I don't have all the answers. As a matter of fact, I have more questions than answers about how we should proceed. But frankly, I think those of us who don't jump in wholeheartedly on one one side or the other are the ones who are needed the most as humankind determines how to ethically use what we have learned about DNA in the past and what we will learn in the future.



All URLs accessed 7 October 2013.

1. Blaine Bettinger, PhD, JD, "A New Patent For 23andMe Creates Controversy," 7 October 2013, The Genetic Genealogist (http://www.thegeneticgenealogist.com/2013/10/07/a-new-patent-for-23andme-creates-controversy/). See links in the first three paragraphs for blog and mass media articles. For full disclosure, I will be working with Blaine and CeCe Moore to present a week-long course on Practical Genetic Genealogy next summer at the Genealogical Research Institute of Pittsburgh (GRIP).

2. Rob DeSalle, PhD and David Randle, PhD, "Genetics and Society: A Course for Educators," Coursera online free courses (https://www.coursera.org/course/amnhgenetics).

3. Stuart Banner, American Property: A History of How, Why, and What We Own (Cambridge, Mass.: Harvard University Press, 2011). See also Robert C. Deal. "Review of Banner, Stuart, American Property: A History of How, Why, and What We Own," H-Law, H-Net Reviews , posted June 2011 (http://www.h-net.org/reviews/showrev.php?id=32895). See also Harold Henderson, "Jenny Lind, Elvis Presley, and the Evolution of Property in the US," Midwestern Microhistory: A Genealogy Blog, posted 30 July 2012 (http://midwesternmicrohistory.blogspot.com/2012/07/jenny-lind-elvis-presley-and-evolution.html).

4. With gratitude to my friend and role model Stefani Evans, CG, for prompting me to move this book to the top of my to-read pile when she pointed out this chapter and the references throughout the book to intellectual property arguments and rulings.

© 2013, Debbie Parker Wayne, CG, CGL, All Rights Reserved

02 October 2013

Family Tree DNA Website Update 10-2013

Family Tree DNA has done a major redesign of their website. As always, some will prefer the old way, but so far I love most of the changes. And I am so glad they waited until after I did my workshop Saturday so I didn't have to madly update screenshots at the last minute.

This "how to" list was quickly put together to help some friends who asked about the changes. I lost access to the website before I got the final screenshots I planned to use. That also means I was unable to go back and confirm I covered all the steps correctly. So there may be updates to this post tomorrow after I get to double check the steps.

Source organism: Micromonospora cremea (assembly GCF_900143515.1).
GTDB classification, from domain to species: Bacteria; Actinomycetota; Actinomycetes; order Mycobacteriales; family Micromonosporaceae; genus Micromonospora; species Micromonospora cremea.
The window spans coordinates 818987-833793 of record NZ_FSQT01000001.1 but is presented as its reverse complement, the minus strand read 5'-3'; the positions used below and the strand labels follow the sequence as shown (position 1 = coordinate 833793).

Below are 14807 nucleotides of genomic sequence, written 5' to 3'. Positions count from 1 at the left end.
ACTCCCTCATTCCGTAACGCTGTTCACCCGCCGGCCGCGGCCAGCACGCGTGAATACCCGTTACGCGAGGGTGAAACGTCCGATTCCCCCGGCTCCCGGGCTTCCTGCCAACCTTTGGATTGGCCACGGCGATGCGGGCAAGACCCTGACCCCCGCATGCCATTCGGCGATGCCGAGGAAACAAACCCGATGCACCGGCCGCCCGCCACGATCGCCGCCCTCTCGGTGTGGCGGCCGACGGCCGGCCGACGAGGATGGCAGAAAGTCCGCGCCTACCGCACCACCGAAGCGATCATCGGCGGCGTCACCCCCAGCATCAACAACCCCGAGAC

Once you login your home page (my.familytreedna.com) looks similar to the way it used to, but once you click on Family Finder you'll see the changes. To my eye this is a new and modern look that I like.


Click on Your Matches and then you'll see a newly organized match list with some options in new places. For some time now the first list of matches displayed has been only your "Close and Immediate" matches and this is still true. But the format of the displayed data is new.


Click on the words "Close and Immediate" in the Relations field to get the drop down list to change to "Show All Matches."



Be sure to click "Apply" at the right side of the bar to apply the change.


Click on the words "Relationship Range" in the Sort By field to get the drop down list to change the sort algorithm used, if desired.




Be sure to click "Apply" at the right side of the bar to apply the change.


All matches now are displayed, but you don't see the longest block shared in this first view. Best of all, now the ancestral surname list is limited in screen size.


It can be scrolled to see all of the names by clicking the "i" icon to the right of the names. Now it doesn't take up a whole screen for one match who has entered dozens and dozens of ancestral surnames causing all of your other matches to scroll off the screen, but you can easily see all names entered.


Click on "Show Advanced" just above the name of the first match displayed.


Now you'll see an additional line of information for each match: Triangulate, Tests Taken, Compare in Chromosome Browser, Longest Block, and, if available, haplogroups for Y-DNA and mtDNA.